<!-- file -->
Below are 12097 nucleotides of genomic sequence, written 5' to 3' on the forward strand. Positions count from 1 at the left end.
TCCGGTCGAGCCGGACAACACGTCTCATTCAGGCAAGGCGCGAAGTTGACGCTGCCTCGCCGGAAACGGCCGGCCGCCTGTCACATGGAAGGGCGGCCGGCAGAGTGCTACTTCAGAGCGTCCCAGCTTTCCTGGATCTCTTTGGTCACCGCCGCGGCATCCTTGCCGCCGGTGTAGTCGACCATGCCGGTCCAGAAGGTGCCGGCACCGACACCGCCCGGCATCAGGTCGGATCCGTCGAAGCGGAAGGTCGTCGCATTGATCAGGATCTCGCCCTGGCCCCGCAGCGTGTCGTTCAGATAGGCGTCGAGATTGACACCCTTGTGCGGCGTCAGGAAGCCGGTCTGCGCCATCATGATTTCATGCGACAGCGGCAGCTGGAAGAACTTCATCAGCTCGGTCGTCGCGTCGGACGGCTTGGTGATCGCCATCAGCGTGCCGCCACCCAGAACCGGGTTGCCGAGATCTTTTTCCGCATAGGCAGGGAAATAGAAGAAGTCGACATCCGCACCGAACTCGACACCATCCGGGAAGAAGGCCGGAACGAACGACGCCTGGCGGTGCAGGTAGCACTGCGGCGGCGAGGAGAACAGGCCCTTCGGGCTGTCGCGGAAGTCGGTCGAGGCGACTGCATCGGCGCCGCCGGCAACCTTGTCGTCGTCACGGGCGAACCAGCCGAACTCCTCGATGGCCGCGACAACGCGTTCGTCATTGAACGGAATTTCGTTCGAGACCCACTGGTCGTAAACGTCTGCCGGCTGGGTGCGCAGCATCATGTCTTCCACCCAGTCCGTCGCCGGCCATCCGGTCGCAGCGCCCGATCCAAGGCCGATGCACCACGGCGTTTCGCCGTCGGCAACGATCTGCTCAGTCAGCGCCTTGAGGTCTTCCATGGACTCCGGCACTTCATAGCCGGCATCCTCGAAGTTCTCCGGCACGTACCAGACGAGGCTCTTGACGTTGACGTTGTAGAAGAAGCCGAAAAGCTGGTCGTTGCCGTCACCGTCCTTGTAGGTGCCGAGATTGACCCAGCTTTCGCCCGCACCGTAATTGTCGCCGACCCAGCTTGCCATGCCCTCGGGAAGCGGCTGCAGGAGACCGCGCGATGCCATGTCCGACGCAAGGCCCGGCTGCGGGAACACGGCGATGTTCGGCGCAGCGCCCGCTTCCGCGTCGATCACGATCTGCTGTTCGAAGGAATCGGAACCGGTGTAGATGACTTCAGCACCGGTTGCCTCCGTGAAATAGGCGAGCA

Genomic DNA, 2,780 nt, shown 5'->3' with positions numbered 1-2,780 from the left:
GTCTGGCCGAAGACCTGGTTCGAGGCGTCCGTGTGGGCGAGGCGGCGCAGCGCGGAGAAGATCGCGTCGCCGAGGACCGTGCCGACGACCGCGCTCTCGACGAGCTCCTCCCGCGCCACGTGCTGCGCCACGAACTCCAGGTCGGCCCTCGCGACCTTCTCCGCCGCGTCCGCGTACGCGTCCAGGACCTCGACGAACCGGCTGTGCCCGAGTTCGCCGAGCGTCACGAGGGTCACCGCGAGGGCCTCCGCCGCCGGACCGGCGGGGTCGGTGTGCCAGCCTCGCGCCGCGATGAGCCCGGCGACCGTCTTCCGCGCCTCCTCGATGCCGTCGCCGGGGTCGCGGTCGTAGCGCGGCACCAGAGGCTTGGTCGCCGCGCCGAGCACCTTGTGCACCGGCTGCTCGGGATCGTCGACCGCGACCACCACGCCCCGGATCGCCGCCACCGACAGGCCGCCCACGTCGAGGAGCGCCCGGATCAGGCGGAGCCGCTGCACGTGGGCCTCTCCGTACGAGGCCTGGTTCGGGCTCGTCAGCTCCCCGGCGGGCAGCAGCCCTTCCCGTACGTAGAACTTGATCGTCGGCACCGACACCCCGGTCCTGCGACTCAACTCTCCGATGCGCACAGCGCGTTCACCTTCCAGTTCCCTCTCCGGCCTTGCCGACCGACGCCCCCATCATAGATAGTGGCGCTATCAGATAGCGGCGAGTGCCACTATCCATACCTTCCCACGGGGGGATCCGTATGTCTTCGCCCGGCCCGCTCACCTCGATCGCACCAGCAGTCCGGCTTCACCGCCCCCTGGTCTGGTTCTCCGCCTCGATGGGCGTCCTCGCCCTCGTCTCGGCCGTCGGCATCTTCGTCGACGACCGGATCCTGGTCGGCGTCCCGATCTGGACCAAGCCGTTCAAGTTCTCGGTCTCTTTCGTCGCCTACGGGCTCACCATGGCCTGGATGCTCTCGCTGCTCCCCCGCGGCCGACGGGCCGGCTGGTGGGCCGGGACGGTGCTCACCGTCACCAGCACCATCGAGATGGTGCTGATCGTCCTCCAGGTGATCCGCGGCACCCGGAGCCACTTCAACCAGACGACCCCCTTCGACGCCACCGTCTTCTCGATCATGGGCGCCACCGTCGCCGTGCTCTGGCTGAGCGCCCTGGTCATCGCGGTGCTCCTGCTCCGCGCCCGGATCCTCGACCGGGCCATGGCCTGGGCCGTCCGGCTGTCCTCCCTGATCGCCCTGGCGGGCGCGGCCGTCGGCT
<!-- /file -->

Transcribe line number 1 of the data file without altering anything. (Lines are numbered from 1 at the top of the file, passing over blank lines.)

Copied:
Below are 12097 nucleotides of genomic sequence, written 5' to 3' on the forward strand. Positions count from 1 at the left end.